How to Build the Ideal Website: Website Architecture

  • Website architecture is a branch of information architecture (IA) that describes a website’s layout and navigational features.
  • The importance of making your website flow and how you can benefit from intuitive website architecture
  • User-friendly website architecture and how it ties into SEO

Website architecture is a branch of information architecture (IA) and describes how your website is laid out and how visitors can navigate through it. It differs from website infrastructure in that the infrastructure refers to the backend, technical elements which allow your site to function online, such as servers (DNS) and protocols (HTTPS, TCP/IP) while architecture is about the customer-facing elements, such as content and pictures.

Your website architecture defines the navigational features visitors that allow a visitor to move around your site and find what they are looking for. It is the system that’s used to tell people where things are and presents them with related pages that might interest them, like the Dewey Decimal System in a library. This includes:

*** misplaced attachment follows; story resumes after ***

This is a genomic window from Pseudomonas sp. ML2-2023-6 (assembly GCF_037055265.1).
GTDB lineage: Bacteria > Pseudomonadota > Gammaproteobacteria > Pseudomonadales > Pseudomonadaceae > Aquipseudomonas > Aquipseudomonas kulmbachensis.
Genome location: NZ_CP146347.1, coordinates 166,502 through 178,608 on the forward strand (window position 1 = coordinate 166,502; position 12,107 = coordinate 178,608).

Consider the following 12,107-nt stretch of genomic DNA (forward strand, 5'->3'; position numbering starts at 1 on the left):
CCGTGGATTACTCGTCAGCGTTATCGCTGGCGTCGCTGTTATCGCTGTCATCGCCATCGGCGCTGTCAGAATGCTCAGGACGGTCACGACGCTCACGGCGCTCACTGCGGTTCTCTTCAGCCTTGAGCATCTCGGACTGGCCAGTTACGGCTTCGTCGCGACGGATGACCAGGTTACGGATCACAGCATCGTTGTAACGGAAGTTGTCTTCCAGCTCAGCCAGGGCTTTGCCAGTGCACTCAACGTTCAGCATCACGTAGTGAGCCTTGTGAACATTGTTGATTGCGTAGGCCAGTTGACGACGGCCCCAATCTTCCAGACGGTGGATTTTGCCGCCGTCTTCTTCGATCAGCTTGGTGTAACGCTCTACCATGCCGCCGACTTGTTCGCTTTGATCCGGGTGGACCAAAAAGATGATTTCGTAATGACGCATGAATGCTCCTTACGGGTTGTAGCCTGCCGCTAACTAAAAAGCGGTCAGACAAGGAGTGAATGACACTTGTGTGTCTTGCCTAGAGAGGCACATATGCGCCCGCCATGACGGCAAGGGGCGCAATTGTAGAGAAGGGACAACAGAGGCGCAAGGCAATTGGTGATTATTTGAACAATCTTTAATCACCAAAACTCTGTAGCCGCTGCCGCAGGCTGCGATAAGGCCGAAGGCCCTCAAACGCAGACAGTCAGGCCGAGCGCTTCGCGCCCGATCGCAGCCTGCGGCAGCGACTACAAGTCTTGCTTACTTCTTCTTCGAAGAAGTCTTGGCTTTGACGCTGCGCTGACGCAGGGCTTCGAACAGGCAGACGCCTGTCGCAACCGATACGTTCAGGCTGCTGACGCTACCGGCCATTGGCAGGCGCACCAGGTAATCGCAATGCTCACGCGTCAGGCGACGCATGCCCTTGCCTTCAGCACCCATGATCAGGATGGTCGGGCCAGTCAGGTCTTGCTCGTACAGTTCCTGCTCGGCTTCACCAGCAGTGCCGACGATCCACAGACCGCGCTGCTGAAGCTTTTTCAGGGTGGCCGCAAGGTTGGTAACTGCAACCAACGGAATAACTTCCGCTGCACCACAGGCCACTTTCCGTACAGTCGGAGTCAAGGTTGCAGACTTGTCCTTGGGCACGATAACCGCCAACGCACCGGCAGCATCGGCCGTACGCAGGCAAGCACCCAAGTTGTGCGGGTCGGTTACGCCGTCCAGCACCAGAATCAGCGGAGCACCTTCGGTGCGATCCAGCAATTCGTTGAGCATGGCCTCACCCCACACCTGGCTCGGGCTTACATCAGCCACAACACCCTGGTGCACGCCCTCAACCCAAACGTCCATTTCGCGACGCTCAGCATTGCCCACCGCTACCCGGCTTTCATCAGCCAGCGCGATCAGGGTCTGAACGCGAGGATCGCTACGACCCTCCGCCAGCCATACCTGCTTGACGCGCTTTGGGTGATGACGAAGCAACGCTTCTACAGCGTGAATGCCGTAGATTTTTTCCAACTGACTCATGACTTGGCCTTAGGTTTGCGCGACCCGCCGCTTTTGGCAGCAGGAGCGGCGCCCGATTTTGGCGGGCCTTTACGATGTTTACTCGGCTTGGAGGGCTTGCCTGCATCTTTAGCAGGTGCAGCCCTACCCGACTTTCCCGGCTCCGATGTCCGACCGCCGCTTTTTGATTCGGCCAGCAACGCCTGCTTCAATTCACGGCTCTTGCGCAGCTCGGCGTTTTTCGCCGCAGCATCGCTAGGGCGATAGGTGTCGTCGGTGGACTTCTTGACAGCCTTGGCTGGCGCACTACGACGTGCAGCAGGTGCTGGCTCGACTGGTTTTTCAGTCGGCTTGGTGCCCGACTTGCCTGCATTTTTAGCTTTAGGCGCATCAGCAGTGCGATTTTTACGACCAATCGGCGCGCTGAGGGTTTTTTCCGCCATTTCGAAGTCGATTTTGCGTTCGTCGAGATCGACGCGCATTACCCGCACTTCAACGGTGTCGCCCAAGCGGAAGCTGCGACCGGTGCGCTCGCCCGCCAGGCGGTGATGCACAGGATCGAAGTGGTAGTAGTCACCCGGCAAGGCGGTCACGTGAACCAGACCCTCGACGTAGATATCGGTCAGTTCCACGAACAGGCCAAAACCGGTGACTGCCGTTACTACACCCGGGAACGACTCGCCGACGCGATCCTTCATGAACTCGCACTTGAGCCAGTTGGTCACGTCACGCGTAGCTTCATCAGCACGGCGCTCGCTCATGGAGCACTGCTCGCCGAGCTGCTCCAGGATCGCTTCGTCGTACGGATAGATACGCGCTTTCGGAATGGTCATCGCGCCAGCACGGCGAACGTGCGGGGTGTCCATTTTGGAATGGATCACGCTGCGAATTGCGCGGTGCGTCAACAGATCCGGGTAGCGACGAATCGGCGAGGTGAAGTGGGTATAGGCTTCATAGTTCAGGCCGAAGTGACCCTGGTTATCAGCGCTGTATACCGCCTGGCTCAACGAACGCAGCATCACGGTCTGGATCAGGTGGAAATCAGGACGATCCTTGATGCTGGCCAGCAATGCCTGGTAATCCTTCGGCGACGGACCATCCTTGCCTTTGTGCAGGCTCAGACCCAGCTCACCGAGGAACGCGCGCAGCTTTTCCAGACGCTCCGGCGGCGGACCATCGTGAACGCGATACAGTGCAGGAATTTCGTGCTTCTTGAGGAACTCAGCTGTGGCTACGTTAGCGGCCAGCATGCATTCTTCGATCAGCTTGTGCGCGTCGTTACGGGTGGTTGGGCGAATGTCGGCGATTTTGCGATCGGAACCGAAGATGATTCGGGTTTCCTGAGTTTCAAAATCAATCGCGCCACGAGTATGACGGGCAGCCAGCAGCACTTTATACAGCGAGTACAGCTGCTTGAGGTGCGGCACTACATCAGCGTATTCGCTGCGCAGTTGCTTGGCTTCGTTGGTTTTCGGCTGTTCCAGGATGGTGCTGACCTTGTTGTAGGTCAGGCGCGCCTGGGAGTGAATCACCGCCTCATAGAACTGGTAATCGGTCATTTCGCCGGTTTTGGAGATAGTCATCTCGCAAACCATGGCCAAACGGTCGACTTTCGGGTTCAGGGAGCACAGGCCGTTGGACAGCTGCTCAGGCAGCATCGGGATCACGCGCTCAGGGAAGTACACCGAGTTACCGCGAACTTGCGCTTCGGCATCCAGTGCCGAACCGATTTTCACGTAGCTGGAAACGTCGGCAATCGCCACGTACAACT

• Menus
  • Linking
  • Page URLs
  • Content Categories
  • Breadcrumbs (visual lineage of page hierarchy to help navigation)

Why is website architecture important?

Website architecture is important for a number of reasons, not least because your website is like your own shop or even home, so you want it to have aesthetic appeal and harmonious feng shui. You want visitors to your website to enjoy their time there, have a good experience and move along the sales funnel. Website architecture also plays a significant role in your SEO and helps your site to rank highly with search engines.

The biggest reasons why website architecture is important are:

User Experience (UX)

Your website architecture defines how site visitors will navigate around one of your most important sales assets. Naturally, you want them to be able to find exactly what they’re looking for with ease, while also being shown other similar pages they might be interested in. Intuitive website architecture that is quick and comfortable to move around improves customer experience and contributes to better sales.

Search Engine Crawlers

Crawlers are the robots that travel around the internet indexing the pages for search engines. This allows Google and others to identify what exactly a page is about to give their users the most relevant search results. When requesting that Google index your site, providing an XML sitemap allows their crawlers to move around it more easily. The better they are able to do this the better they will be able to rank you for the keywords that are relevant to your business. For example, if you sell windows and curtains, but don’t have any navigational links between those two sections then Google won’t be able to see the relationship between them and you won’t be rewarded any cross-over relevance between the topics.

Decreasing Bounce Rate